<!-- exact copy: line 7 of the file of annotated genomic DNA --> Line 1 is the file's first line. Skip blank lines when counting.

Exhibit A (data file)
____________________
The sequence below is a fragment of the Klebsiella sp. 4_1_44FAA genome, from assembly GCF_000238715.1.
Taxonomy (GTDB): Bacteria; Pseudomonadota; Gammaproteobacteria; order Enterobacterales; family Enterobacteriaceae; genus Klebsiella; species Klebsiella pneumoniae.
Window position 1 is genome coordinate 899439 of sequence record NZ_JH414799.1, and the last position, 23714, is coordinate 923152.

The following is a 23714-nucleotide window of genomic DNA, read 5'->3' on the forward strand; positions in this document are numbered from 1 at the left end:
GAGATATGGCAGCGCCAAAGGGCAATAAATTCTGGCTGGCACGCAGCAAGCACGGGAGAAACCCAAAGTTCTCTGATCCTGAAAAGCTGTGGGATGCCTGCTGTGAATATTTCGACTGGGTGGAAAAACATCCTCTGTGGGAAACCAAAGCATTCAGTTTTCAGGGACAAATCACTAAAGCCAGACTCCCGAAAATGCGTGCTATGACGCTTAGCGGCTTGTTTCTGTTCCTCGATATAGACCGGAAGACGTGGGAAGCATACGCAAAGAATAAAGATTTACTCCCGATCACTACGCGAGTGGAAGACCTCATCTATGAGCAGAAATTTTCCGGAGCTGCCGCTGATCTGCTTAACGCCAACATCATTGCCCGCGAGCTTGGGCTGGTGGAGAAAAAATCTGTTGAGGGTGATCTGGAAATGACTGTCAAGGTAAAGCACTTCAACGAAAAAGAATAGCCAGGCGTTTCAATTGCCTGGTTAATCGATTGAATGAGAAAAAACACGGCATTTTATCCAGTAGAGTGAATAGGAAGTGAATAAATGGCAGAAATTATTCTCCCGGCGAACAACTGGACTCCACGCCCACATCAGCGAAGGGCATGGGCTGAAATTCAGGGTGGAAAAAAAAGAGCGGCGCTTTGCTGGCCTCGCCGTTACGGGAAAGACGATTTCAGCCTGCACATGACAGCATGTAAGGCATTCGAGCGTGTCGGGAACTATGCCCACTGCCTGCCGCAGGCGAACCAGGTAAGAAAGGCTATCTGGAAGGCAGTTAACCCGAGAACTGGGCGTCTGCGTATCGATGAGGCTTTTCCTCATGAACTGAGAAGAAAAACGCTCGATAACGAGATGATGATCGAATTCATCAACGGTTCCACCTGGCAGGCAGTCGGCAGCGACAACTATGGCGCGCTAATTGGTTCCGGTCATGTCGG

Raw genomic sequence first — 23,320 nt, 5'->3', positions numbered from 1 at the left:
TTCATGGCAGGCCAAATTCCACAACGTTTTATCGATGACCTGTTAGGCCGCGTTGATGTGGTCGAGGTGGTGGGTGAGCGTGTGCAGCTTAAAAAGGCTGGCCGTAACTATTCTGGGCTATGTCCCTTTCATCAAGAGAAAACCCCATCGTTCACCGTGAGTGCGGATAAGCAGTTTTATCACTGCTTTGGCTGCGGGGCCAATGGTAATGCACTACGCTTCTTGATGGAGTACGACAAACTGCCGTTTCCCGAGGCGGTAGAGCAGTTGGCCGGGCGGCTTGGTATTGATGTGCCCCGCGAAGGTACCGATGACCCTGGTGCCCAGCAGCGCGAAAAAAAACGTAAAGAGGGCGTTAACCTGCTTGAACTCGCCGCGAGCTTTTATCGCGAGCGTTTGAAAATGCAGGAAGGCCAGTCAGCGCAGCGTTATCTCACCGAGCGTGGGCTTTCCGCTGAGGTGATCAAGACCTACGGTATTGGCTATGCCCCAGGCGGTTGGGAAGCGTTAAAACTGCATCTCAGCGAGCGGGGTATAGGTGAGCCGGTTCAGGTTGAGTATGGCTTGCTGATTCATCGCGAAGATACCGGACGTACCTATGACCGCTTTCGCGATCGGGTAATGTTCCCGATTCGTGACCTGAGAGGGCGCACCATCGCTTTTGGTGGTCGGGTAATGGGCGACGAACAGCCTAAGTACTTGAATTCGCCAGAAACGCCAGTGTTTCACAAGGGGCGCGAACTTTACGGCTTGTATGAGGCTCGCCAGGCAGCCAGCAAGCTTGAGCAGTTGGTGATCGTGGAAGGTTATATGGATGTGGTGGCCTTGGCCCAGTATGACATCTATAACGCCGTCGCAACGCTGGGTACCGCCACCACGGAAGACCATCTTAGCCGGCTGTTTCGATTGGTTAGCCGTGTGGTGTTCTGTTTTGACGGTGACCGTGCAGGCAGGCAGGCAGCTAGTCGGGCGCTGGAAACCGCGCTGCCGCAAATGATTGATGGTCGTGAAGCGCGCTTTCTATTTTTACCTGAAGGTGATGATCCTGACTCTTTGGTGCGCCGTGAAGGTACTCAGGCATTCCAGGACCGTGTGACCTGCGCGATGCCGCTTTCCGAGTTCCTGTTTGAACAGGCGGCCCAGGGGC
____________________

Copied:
TTCATGGCAGGCCAAATTCCACAACGTTTTATCGATGACCTGTTAGGCCGCGTTGATGTGGTCGAGGTGGTGGGTGAGCGTGTGCAGCTTAAAAAGGCTGGCCGTAACTATTCTGGGCTATGTCCCTTTCATCAAGAGAAAACCCCATCGTTCACCGTGAGTGCGGATAAGCAGTTTTATCACTGCTTTGGCTGCGGGGCCAATGGTAATGCACTACGCTTCTTGATGGAGTACGACAAACTGCCGTTTCCCGAGGCGGTAGAGCAGTTGGCCGGGCGGCTTGGTATTGATGTGCCCCGCGAAGGTACCGATGACCCTGGTGCCCAGCAGCGCGAAAAAAAACGTAAAGAGGGCGTTAACCTGCTTGAACTCGCCGCGAGCTTTTATCGCGAGCGTTTGAAAATGCAGGAAGGCCAGTCAGCGCAGCGTTATCTCACCGAGCGTGGGCTTTCCGCTGAGGTGATCAAGACCTACGGTATTGGCTATGCCCCAGGCGGTTGGGAAGCGTTAAAACTGCATCTCAGCGAGCGGGGTATAGGTGAGCCGGTTCAGGTTGAGTATGGCTTGCTGATTCATCGCGAAGATACCGGACGTACCTATGACCGCTTTCGCGATCGGGTAATGTTCCCGATTCGTGACCTGAGAGGGCGCACCATCGCTTTTGGTGGTCGGGTAATGGGCGACGAACAGCCTAAGTACTTGAATTCGCCAGAAACGCCAGTGTTTCACAAGGGGCGCGAACTTTACGGCTTGTATGAGGCTCGCCAGGCAGCCAGCAAGCTTGAGCAGTTGGTGATCGTGGAAGGTTATATGGATGTGGTGGCCTTGGCCCAGTATGACATCTATAACGCCGTCGCAACGCTGGGTACCGCCACCACGGAAGACCATCTTAGCCGGCTGTTTCGATTGGTTAGCCGTGTGGTGTTCTGTTTTGACGGTGACCGTGCAGGCAGGCAGGCAGCTAGTCGGGCGCTGGAAACCGCGCTGCCGCAAATGATTGATGGTCGTGAAGCGCGCTTTCTATTTTTACCTGAAGGTGATGATCCTGACTCTTTGGTGCGCCGTGAAGGTACTCAGGCATTCCAGGACCGTGTGACCTGCGCGATGCCGCTTTCCGAGTTCCTGTTTGAACAGGCGGCCCAGGGGC